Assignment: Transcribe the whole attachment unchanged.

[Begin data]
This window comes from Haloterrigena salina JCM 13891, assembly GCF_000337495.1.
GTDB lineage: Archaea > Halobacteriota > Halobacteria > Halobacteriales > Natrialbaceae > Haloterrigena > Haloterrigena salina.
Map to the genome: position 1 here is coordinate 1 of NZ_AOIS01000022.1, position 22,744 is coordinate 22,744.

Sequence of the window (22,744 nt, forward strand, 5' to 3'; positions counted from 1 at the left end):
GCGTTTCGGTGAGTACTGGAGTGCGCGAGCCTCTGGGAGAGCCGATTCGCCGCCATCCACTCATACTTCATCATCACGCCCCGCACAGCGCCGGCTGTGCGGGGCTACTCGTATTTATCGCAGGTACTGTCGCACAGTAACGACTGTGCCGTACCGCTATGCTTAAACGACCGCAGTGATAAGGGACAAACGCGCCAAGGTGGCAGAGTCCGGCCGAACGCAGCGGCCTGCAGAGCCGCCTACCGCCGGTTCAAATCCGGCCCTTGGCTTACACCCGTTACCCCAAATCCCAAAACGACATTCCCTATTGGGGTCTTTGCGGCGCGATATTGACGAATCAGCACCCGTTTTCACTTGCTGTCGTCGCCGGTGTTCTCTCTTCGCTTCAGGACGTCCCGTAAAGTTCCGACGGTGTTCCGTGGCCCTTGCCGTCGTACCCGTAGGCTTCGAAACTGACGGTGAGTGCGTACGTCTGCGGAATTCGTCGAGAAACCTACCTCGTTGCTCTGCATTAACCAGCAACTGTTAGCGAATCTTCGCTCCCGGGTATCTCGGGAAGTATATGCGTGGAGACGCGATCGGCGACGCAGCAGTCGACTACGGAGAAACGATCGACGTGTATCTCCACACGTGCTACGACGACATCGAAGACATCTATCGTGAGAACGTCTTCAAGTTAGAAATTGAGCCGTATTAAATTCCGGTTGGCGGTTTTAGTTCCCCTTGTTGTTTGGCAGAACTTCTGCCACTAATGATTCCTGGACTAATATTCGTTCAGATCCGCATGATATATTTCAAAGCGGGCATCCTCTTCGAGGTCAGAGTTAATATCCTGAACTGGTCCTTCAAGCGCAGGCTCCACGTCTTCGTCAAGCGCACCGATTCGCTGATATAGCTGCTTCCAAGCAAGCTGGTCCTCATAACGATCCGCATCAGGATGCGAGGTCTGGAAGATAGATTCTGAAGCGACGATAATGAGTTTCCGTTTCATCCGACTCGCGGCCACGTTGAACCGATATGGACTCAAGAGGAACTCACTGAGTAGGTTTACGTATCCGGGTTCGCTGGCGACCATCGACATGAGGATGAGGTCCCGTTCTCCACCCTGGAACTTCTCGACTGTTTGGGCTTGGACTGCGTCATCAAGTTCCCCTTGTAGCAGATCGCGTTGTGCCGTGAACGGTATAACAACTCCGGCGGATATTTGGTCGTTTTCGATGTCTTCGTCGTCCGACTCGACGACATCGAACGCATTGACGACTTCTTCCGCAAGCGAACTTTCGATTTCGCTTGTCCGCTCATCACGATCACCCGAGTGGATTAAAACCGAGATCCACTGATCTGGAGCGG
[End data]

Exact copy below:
This window comes from Haloterrigena salina JCM 13891, assembly GCF_000337495.1.
GTDB lineage: Archaea > Halobacteriota > Halobacteria > Halobacteriales > Natrialbaceae > Haloterrigena > Haloterrigena salina.
Map to the genome: position 1 here is coordinate 1 of NZ_AOIS01000022.1, position 22,744 is coordinate 22,744.

Sequence of the window (22,744 nt, forward strand, 5' to 3'; positions counted from 1 at the left end):
GCGTTTCGGTGAGTACTGGAGTGCGCGAGCCTCTGGGAGAGCCGATTCGCCGCCATCCACTCATACTTCATCATCACGCCCCGCACAGCGCCGGCTGTGCGGGGCTACTCGTATTTATCGCAGGTACTGTCGCACAGTAACGACTGTGCCGTACCGCTATGCTTAAACGACCGCAGTGATAAGGGACAAACGCGCCAAGGTGGCAGAGTCCGGCCGAACGCAGCGGCCTGCAGAGCCGCCTACCGCCGGTTCAAATCCGGCCCTTGGCTTACACCCGTTACCCCAAATCCCAAAACGACATTCCCTATTGGGGTCTTTGCGGCGCGATATTGACGAATCAGCACCCGTTTTCACTTGCTGTCGTCGCCGGTGTTCTCTCTTCGCTTCAGGACGTCCCGTAAAGTTCCGACGGTGTTCCGTGGCCCTTGCCGTCGTACCCGTAGGCTTCGAAACTGACGGTGAGTGCGTACGTCTGCGGAATTCGTCGAGAAACCTACCTCGTTGCTCTGCATTAACCAGCAACTGTTAGCGAATCTTCGCTCCCGGGTATCTCGGGAAGTATATGCGTGGAGACGCGATCGGCGACGCAGCAGTCGACTACGGAGAAACGATCGACGTGTATCTCCACACGTGCTACGACGACATCGAAGACATCTATCGTGAGAACGTCTTCAAGTTAGAAATTGAGCCGTATTAAATTCCGGTTGGCGGTTTTAGTTCCCCTTGTTGTTTGGCAGAACTTCTGCCACTAATGATTCCTGGACTAATATTCGTTCAGATCCGCATGATATATTTCAAAGCGGGCATCCTCTTCGAGGTCAGAGTTAATATCCTGAACTGGTCCTTCAAGCGCAGGCTCCACGTCTTCGTCAAGCGCACCGATTCGCTGATATAGCTGCTTCCAAGCAAGCTGGTCCTCATAACGATCCGCATCAGGATGCGAGGTCTGGAAGATAGATTCTGAAGCGACGATAATGAGTTTCCGTTTCATCCGACTCGCGGCCACGTTGAACCGATATGGACTCAAGAGGAACTCACTGAGTAGGTTTACGTATCCGGGTTCGCTGGCGACCATCGACATGAGGATGAGGTCCCGTTCTCCACCCTGGAACTTCTCGACTGTTTGGGCTTGGACTGCGTCATCAAGTTCCCCTTGTAGCAGATCGCGTTGTGCCGTGAACGGTATAACAACTCCGGCGGATATTTGGTCGTTTTCGATGTCTTCGTCGTCCGACTCGACGACATCGAACGCATTGACGACTTCTTCCGCAAGCGAACTTTCGATTTCGCTTGTCCGCTCATCACGATCACCCGAGTGGATTAAAACCGAGATCCACTGATCTGGAGCGG